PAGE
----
The rest of the gang, including Wild Greg, threw snow frisbees, made music on the large culvert pipe that went under the road, and examined ice designs under the ice of the creek bed. I sat and rested on a sunny rock and took some photos. Soon, Wild Greg signaled that we should all head a certain direction on the road. He was understandably proud of himself when, around the next bend about 20 feet along, we came upon a sign for entering the Crooked River Trail.
Crooked River was 3-4 times wider than Beaver Creek. I was relieved to see that no one was testing the ice on it. We could see the water flowing through some fissures in the snow, but it was down a steep embankment and it was difficult to tell where the water line was with the thick blanket of snow. The trail was much the same as the previous and the sun made the snow sparkle. I was staying warm, even my nose, so I didn’t register any complaints.
When we came to a crossroads type of trail sign, indicating trails in a few directions, this seemed to stimulate a desire for some off-trail exploration. Without consulting me, they all started trekking up a random steep hill. Really, I’m only using the word ‘steep’ where it is appropriate. There were no footprints on this hill, except theirs that I was following. They got quite a ways ahead of me. I wondered if there were any packs of hungry wolves around.
They all rested at the top while I literally crawled up the side of the mountain. I was feeling for traction with my feet and grabbing any bush or embedded rock I could with my hands. A couple of kids came down to give me pointers, then scampered back up the incline like rabbits. The dog came to check on me, being a herding dog, but everyone yelled at her since she has a history of sending me flying on hikes. This time she only nuzzled me.
Another peak beckoned them all. I didn’t hear it call, but they did. I followed out of a strong desire to not be left alone or be labeled a spoil sport. Fortunately, the mountain top gave a level view of another mountain top across the way. Wild Greg expressed satisfaction at the height achieved.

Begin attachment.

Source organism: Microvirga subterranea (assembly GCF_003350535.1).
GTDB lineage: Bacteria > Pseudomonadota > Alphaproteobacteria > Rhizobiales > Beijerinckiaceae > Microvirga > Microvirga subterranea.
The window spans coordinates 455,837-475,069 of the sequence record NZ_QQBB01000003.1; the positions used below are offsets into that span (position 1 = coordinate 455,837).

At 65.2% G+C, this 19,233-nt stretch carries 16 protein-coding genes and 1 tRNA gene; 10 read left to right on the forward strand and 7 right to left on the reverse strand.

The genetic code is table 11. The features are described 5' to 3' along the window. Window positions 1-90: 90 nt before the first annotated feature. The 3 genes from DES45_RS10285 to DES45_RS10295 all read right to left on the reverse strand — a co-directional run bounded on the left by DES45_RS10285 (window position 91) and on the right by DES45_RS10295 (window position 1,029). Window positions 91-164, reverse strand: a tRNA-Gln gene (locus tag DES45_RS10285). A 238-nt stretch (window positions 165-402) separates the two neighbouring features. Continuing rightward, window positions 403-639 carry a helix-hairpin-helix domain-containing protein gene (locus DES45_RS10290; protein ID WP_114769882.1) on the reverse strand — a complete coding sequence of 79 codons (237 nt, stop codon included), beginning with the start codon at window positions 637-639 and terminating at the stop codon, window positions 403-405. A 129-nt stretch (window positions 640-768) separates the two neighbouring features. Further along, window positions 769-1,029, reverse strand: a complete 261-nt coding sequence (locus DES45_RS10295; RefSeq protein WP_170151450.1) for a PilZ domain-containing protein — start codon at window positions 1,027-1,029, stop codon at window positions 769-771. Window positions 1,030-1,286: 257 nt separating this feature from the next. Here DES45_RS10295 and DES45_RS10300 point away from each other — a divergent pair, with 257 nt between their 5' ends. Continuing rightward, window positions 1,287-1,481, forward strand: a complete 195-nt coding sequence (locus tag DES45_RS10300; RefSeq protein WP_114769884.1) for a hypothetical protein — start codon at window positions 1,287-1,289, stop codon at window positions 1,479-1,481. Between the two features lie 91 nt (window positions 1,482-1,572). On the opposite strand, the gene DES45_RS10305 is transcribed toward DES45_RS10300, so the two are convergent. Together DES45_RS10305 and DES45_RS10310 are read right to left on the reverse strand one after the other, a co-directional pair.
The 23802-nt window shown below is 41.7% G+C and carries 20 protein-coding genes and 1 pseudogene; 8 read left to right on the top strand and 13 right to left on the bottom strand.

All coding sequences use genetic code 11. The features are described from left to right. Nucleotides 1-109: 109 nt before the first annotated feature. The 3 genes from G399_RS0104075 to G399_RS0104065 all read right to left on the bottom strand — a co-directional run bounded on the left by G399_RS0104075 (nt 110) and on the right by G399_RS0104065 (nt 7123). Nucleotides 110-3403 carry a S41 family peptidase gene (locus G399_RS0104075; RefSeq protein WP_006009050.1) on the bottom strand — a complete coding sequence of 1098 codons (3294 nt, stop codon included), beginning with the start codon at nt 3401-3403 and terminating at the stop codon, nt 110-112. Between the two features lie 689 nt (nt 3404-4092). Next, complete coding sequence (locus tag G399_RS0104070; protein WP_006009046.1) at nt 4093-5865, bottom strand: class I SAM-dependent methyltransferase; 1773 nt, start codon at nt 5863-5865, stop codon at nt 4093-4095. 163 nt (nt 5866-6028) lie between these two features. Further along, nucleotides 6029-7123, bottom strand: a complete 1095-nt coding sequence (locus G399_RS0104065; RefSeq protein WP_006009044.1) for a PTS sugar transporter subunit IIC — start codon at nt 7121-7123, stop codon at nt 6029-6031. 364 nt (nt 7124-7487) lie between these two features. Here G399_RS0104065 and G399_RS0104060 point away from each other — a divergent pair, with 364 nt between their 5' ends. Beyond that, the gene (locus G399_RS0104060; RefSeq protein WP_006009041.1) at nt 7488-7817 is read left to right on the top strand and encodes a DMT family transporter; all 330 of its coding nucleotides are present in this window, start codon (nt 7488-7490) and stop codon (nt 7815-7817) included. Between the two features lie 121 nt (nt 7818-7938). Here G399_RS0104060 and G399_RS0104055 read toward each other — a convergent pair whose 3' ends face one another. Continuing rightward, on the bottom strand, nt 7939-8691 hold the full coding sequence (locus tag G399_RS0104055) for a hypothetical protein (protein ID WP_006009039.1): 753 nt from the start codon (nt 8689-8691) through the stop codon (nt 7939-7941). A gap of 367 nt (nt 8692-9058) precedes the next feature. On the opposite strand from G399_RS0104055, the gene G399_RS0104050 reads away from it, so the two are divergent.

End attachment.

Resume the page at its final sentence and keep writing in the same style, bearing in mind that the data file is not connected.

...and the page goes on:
I gazed apprehensively down the mountain I had just climbed and realized that gravity would not necessarily be my friend. But, the next thing I knew, the rest of them were sliding down on their sitters. When the furrow was formed, I was invited to try it. Down I went, several of them spotting me at the end to make sure I stopped in a safe place. Of course, the kids were inspired to go up and down a few more times.
When we finally proceeded further down the mountain, to begin our return trip, there were a few more short slides. There were also a couple of narrow creeks to hop over. In the snow, it was hard to tell if I was jumping onto anything solid. A couple of kids hung back with me and the leaders checked on us once in a while.
As we re-entered the Beaver Creek Trail, it seemed like shadows were lengthening. I had really lost track of time. Knowing the sun can go down quickly in the mountains, I was determined to keep up a good pace, but my calf muscles were starting to cramp. However, we soon moved into more open areas where the sun was bright. All in all, I was doing well for having spent half of the previous month sleeping off the flu.
I was guardedly happy to reach the car, remembering that it might be stuck. We all piled in, but after a couple of maneuvers, we all piled out again. I was positioned in the driver’s seat, while every one of them found a point of contact with the front hood, except daughter number 5 who pushed on son number 2. With the gears in reverse, I gently pushed on the gas pedal as they all heaved with every ounce of strength. Not a budge. Three more tries and we finally got traction. I managed to brake before backing into the snow on the other side of the road. They all got back in and discussed the statistical probability of that having succeeded.
Wild Greg took over the driving again. I begged him for a cheeseburger. We found Donna’s Place in Idaho City, which gave excellent service, yummy burgers, good chicken, fries, and onion rings in spite of it being 3:30 PM. Nice ending to a not overly stressful adventure. Would I do it all again? Oh, probably, if someone twists my arm.
(This video is on vimeo.com, but you can find other funfitnessafter50.com videos on youtube at: Fun Fitness After 50 on YouTube)